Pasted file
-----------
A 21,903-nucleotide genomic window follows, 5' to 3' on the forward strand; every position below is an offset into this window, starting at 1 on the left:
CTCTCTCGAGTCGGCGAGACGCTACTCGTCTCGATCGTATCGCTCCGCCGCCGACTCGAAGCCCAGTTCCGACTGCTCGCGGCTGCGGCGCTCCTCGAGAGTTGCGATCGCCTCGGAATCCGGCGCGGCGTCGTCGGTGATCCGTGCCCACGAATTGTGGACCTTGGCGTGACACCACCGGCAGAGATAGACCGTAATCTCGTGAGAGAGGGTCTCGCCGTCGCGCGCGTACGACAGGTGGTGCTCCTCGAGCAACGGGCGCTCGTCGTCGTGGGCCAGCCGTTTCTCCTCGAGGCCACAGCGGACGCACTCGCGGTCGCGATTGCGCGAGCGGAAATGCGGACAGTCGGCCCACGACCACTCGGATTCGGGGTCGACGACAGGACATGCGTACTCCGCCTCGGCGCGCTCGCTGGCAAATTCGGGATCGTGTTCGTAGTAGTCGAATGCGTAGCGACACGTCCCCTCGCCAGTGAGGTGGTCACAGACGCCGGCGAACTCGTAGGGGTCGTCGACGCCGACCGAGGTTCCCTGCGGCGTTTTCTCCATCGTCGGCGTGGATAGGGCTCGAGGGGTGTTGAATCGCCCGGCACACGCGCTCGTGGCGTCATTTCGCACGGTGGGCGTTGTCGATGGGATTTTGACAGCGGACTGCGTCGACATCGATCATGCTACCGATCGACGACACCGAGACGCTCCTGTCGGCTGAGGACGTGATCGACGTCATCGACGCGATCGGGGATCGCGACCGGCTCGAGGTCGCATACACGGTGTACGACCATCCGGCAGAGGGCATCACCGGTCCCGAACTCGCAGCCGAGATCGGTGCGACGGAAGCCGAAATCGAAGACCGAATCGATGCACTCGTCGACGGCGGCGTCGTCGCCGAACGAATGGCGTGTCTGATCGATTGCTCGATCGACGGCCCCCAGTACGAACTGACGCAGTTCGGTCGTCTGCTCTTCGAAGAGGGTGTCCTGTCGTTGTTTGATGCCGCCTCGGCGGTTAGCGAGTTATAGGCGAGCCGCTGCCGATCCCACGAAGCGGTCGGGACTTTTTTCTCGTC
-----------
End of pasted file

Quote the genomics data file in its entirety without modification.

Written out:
A 21,903-nucleotide genomic window follows, 5' to 3' on the forward strand; every position below is an offset into this window, starting at 1 on the left:
CTCTCTCGAGTCGGCGAGACGCTACTCGTCTCGATCGTATCGCTCCGCCGCCGACTCGAAGCCCAGTTCCGACTGCTCGCGGCTGCGGCGCTCCTCGAGAGTTGCGATCGCCTCGGAATCCGGCGCGGCGTCGTCGGTGATCCGTGCCCACGAATTGTGGACCTTGGCGTGACACCACCGGCAGAGATAGACCGTAATCTCGTGAGAGAGGGTCTCGCCGTCGCGCGCGTACGACAGGTGGTGCTCCTCGAGCAACGGGCGCTCGTCGTCGTGGGCCAGCCGTTTCTCCTCGAGGCCACAGCGGACGCACTCGCGGTCGCGATTGCGCGAGCGGAAATGCGGACAGTCGGCCCACGACCACTCGGATTCGGGGTCGACGACAGGACATGCGTACTCCGCCTCGGCGCGCTCGCTGGCAAATTCGGGATCGTGTTCGTAGTAGTCGAATGCGTAGCGACACGTCCCCTCGCCAGTGAGGTGGTCACAGACGCCGGCGAACTCGTAGGGGTCGTCGACGCCGACCGAGGTTCCCTGCGGCGTTTTCTCCATCGTCGGCGTGGATAGGGCTCGAGGGGTGTTGAATCGCCCGGCACACGCGCTCGTGGCGTCATTTCGCACGGTGGGCGTTGTCGATGGGATTTTGACAGCGGACTGCGTCGACATCGATCATGCTACCGATCGACGACACCGAGACGCTCCTGTCGGCTGAGGACGTGATCGACGTCATCGACGCGATCGGGGATCGCGACCGGCTCGAGGTCGCATACACGGTGTACGACCATCCGGCAGAGGGCATCACCGGTCCCGAACTCGCAGCCGAGATCGGTGCGACGGAAGCCGAAATCGAAGACCGAATCGATGCACTCGTCGACGGCGGCGTCGTCGCCGAACGAATGGCGTGTCTGATCGATTGCTCGATCGACGGCCCCCAGTACGAACTGACGCAGTTCGGTCGTCTGCTCTTCGAAGAGGGTGTCCTGTCGTTGTTTGATGCCGCCTCGGCGGTTAGCGAGTTATAGGCGAGCCGCTGCCGATCCCACGAAGCGGTCGGGACTTTTTTCTCGTC